With growth gathering momentum in the eurozone, some have claimed this is the proof that structural reforms implemented during the crisis are working, re-opening the long-standing debate on the extent to which reforms contribute to fostering long-term growth. This column employs a novel empirical approach – a modified version of the Synthetic Control Method – to estimate the impact of large reform waves implemented in the past 40 years worldwide.
Michel Barnier, the European Union’s Brexit negotiator, and David Davis, Britain’s Brexit secretary, announced a transition deal on March 19. We review recently published opinions about the deal and its implications.
It is a contradictory time for Europe. The economy is recovering but the political climate is uncertain. There is excitement about common projects but also rifts and increasing nationalism and populism.
There will be a €94 billion Brexit-related hole in the EU budget for 2021-27 if business continues as before and the United Kingdom does not contribute. The authors show that freezing agriculture and cohesion spending in real terms would fill the hole, but new priorities would then need to be funded by an increase in the percent of GNI contribution.
As the US administration imposes new tariffs on steel and aluminium and considers further protectionist measures, we look at bilateral trade flows between the US and the EU28 across different types of products.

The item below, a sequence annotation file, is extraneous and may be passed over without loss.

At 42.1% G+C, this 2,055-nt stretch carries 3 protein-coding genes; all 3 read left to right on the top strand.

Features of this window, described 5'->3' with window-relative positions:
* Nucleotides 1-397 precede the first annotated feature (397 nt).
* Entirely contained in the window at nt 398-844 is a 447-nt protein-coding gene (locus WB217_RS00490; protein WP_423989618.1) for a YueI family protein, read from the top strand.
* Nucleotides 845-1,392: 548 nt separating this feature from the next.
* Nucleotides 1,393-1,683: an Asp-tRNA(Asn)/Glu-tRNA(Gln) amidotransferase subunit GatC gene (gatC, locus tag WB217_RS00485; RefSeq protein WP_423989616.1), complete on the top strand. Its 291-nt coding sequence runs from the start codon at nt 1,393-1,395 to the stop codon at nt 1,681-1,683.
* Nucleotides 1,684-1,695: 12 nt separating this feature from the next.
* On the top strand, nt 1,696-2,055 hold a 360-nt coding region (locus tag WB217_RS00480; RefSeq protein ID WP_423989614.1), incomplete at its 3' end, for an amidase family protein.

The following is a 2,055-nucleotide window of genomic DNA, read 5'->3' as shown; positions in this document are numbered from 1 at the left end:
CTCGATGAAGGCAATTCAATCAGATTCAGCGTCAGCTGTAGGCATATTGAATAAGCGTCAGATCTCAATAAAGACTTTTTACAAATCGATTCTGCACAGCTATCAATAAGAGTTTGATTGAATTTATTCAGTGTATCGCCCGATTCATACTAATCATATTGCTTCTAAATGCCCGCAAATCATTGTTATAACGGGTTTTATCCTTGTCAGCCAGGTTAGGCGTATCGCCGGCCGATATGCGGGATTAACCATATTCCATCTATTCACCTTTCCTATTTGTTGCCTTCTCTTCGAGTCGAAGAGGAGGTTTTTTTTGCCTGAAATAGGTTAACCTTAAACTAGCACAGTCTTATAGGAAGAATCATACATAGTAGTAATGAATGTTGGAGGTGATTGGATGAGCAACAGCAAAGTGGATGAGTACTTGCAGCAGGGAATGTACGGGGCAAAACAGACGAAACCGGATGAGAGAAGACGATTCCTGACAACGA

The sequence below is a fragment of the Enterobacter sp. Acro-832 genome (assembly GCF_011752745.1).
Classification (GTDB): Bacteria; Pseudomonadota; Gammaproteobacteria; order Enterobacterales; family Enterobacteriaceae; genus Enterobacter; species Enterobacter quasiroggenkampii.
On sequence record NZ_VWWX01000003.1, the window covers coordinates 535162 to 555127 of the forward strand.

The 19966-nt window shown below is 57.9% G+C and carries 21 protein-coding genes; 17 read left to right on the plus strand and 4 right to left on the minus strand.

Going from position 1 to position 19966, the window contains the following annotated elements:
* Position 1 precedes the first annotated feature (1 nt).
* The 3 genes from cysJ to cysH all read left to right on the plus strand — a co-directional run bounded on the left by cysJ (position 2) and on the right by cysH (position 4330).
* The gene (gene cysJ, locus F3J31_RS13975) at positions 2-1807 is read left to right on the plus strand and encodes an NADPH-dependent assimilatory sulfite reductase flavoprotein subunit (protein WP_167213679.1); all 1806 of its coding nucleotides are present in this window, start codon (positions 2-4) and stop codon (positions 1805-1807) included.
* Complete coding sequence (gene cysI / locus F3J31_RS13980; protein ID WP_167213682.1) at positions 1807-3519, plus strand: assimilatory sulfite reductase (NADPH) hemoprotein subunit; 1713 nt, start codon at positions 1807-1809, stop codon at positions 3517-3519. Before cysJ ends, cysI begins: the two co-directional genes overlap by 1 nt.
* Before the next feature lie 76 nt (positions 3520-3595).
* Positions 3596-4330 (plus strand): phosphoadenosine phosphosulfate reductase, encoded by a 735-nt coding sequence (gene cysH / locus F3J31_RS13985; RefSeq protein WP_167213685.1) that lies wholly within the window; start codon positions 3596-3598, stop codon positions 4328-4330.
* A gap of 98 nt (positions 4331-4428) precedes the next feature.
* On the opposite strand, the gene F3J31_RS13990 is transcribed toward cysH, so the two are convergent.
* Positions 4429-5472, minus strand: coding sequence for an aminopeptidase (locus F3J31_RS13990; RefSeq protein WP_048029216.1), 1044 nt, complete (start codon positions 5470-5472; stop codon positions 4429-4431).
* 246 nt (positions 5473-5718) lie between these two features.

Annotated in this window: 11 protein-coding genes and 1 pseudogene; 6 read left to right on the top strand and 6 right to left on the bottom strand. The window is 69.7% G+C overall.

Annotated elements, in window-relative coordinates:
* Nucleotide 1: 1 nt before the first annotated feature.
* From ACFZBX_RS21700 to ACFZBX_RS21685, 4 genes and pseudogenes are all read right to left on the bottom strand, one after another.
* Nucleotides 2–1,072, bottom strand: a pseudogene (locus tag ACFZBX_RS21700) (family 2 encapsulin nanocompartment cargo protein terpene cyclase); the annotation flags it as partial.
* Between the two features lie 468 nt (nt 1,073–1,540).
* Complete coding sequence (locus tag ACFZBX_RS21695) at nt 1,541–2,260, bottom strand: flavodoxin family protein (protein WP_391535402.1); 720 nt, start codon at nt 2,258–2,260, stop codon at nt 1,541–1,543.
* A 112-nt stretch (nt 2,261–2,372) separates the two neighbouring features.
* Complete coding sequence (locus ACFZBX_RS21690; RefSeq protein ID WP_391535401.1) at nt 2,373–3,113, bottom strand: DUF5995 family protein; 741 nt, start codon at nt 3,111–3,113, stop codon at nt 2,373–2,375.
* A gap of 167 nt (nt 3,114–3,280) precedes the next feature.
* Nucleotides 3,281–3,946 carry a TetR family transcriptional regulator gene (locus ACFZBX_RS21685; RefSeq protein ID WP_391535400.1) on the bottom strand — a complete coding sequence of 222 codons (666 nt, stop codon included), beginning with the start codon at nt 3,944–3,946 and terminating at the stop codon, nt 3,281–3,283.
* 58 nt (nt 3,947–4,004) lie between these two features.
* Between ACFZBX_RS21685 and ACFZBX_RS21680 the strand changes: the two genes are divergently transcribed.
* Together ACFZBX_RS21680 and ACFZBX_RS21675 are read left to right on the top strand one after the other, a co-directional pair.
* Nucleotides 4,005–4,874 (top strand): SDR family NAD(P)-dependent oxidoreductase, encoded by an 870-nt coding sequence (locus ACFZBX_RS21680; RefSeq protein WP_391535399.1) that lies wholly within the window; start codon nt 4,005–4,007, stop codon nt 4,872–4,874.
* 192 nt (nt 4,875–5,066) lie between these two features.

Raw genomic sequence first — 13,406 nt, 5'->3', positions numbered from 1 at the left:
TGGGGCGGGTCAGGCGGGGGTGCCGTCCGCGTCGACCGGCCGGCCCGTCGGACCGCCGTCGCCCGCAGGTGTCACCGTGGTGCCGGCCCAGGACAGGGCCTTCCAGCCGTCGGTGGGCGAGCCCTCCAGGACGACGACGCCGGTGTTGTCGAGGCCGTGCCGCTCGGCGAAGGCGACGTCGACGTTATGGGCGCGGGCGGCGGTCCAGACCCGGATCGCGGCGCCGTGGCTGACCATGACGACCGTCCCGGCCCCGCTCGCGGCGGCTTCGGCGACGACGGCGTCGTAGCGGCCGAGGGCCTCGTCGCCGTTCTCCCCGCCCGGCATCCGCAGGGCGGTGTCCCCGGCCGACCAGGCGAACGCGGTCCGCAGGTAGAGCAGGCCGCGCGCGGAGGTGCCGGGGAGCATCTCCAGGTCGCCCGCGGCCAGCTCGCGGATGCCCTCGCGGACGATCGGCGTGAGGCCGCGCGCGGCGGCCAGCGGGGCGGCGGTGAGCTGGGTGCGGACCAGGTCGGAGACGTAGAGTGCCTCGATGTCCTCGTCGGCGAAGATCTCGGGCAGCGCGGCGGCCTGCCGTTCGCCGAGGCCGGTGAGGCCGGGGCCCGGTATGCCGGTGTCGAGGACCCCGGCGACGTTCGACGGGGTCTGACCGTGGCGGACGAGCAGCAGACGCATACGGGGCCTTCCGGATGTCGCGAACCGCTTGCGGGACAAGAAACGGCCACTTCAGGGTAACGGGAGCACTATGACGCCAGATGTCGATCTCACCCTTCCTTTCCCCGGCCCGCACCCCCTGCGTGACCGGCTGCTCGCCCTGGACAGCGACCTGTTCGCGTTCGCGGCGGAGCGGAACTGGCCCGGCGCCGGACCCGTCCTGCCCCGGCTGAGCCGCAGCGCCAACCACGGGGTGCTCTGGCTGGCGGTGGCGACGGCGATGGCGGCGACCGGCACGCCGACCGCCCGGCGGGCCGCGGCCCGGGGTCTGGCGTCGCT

On 27 February 2018 Zsolt Darvas testified at the Home Affairs Committee of the House of Commons. This inquiry explores the potential trade-offs between economic integration and migration policy, and the UK and EU’s approach to the negotiations.
Many EU-level reports have highlighted a European Deposit Insurance Scheme (EDIS) as a necessary component of banking union, but none of these options has met sufficient consensus among euro-area countries. The authors of this blog propose to end the deadlock with an EDIS design that is institutionally integrated but financed in a way that is differentiated across countries.
The Labour Party’s support of customs union membership has the potential to change the course of Brexit, with 13 months left to close negotiations. This week we review the commentary around the possibility of a post-Brexit EU-UK Customs Union.
Bruegel deputy director Maria Demertzis hosts this episode of 'The Sound of Economics', with Gideon Rachman, chief foreign affairs correspondent at the Financial Times, and Manfred Weber, chair of the EPP Group in the European Parliament, joining Bruegel director Guntram Wolff for a discussion of the future of euro-area governance.
On February 23, EU members began negotiations on the bloc's multiannual financial framework for 2021-2027. But, with all countries focusing on net balances – how much they receive minus how much they pay – will the composition of spending bear any relation to the EU’s stated priorities?
While the prospect of a gridlock reassured investors about the short-term risk of an anti-establishment government, Italy still needs a profound economic shake-up and is in no position to afford months or years of dormant governments.
Bruegel senior fellow André Sapir clarifies the UK's options for a new relationship with the EU in the wake of Brexit.